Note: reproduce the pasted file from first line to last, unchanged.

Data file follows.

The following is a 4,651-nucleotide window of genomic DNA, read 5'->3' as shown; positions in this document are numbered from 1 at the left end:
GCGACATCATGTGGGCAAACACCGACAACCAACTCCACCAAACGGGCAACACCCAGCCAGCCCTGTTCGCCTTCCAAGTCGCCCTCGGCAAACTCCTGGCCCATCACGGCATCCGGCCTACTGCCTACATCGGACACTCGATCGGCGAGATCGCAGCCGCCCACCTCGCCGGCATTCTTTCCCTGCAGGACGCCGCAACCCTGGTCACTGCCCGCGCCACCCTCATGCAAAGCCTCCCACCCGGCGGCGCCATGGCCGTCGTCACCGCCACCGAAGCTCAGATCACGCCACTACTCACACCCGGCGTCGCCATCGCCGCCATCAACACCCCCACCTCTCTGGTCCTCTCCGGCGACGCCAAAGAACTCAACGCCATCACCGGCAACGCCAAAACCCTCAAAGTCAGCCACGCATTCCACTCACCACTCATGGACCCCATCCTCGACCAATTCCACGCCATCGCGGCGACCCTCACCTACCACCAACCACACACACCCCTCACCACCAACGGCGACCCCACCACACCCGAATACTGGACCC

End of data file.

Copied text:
The following is a 4,651-nucleotide window of genomic DNA, read 5'->3' as shown; positions in this document are numbered from 1 at the left end:
GCGACATCATGTGGGCAAACACCGACAACCAACTCCACCAAACGGGCAACACCCAGCCAGCCCTGTTCGCCTTCCAAGTCGCCCTCGGCAAACTCCTGGCCCATCACGGCATCCGGCCTACTGCCTACATCGGACACTCGATCGGCGAGATCGCAGCCGCCCACCTCGCCGGCATTCTTTCCCTGCAGGACGCCGCAACCCTGGTCACTGCCCGCGCCACCCTCATGCAAAGCCTCCCACCCGGCGGCGCCATGGCCGTCGTCACCGCCACCGAAGCTCAGATCACGCCACTACTCACACCCGGCGTCGCCATCGCCGCCATCAACACCCCCACCTCTCTGGTCCTCTCCGGCGACGCCAAAGAACTCAACGCCATCACCGGCAACGCCAAAACCCTCAAAGTCAGCCACGCATTCCACTCACCACTCATGGACCCCATCCTCGACCAATTCCACGCCATCGCGGCGACCCTCACCTACCACCAACCACACACACCCCTCACCACCAACGGCGACCCCACCACACCCGAATACTGGACCC